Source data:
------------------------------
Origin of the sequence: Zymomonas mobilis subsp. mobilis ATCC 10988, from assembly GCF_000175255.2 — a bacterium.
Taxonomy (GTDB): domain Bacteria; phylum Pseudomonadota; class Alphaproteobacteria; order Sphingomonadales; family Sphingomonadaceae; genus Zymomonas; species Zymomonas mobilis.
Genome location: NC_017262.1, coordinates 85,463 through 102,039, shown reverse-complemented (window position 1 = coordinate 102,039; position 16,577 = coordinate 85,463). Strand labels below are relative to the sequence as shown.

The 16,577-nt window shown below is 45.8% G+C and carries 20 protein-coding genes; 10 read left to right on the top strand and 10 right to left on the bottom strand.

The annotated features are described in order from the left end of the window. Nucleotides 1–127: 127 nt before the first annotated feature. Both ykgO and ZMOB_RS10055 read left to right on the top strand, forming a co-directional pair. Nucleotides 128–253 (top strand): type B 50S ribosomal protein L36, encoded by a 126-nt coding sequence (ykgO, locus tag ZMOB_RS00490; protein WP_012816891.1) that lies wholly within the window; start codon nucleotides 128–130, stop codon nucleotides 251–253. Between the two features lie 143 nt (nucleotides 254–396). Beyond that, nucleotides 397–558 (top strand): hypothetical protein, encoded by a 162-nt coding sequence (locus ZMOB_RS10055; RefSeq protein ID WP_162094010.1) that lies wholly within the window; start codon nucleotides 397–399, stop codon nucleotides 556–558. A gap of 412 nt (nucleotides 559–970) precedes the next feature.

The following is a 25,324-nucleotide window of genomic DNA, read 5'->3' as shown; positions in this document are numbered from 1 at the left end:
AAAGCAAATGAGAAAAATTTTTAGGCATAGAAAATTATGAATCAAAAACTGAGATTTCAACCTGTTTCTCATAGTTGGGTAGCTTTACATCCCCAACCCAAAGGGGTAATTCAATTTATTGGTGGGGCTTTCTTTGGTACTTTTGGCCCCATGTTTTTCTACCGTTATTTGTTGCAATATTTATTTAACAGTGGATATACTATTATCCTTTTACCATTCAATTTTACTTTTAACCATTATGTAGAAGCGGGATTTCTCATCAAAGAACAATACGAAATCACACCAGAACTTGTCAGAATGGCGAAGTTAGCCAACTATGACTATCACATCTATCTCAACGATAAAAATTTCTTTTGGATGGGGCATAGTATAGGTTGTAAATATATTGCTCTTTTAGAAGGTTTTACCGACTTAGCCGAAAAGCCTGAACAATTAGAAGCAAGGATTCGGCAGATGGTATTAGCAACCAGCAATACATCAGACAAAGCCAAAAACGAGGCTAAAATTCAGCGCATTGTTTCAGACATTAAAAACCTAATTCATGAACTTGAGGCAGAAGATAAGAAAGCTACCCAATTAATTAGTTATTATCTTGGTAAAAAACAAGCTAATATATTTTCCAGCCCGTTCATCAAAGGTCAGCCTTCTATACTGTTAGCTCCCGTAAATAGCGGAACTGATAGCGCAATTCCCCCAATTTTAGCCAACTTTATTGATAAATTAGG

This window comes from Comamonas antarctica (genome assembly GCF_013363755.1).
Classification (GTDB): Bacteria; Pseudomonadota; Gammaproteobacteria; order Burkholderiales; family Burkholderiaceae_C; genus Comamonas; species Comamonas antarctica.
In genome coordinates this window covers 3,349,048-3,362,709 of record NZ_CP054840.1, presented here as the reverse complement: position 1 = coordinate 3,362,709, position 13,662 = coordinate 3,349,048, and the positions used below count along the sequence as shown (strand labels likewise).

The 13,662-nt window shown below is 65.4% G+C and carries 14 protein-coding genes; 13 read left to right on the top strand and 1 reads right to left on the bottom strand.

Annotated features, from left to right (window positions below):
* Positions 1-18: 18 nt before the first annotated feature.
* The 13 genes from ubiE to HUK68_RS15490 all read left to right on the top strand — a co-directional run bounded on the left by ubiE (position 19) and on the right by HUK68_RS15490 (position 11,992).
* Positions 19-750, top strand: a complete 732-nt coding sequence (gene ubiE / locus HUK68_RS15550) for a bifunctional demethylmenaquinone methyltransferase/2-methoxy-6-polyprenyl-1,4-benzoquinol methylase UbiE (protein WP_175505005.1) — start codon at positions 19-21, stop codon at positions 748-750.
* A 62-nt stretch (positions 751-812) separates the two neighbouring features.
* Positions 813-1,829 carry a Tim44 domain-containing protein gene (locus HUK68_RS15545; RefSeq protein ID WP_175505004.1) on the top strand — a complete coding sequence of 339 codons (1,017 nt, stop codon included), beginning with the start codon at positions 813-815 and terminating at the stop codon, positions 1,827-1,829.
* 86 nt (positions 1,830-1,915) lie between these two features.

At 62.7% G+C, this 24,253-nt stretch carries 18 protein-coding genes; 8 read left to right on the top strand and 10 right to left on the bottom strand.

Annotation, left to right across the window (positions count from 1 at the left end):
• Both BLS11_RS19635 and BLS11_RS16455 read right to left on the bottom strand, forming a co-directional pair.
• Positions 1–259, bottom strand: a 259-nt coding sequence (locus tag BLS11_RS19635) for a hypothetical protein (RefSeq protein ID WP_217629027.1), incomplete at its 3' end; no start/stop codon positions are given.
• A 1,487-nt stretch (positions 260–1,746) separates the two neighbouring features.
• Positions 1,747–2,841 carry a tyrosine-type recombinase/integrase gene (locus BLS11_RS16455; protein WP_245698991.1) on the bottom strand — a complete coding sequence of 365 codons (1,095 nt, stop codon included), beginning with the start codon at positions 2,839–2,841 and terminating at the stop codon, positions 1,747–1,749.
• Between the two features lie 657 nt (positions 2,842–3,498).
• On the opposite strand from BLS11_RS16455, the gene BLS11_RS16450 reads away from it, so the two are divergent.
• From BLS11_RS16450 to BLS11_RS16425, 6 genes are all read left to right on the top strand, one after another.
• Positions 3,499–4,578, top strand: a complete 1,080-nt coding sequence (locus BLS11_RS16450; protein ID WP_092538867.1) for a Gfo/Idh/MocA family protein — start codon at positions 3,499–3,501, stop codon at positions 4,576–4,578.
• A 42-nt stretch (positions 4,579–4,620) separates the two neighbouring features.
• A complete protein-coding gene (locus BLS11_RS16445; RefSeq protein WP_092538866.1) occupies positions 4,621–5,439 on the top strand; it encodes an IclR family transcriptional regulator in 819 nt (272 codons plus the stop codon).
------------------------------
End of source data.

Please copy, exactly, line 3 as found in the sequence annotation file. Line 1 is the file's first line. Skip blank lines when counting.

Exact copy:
Genome location: NC_017262.1, coordinates 85,463 through 102,039, shown reverse-complemented (window position 1 = coordinate 102,039; position 16,577 = coordinate 85,463). Strand labels below are relative to the sequence as shown.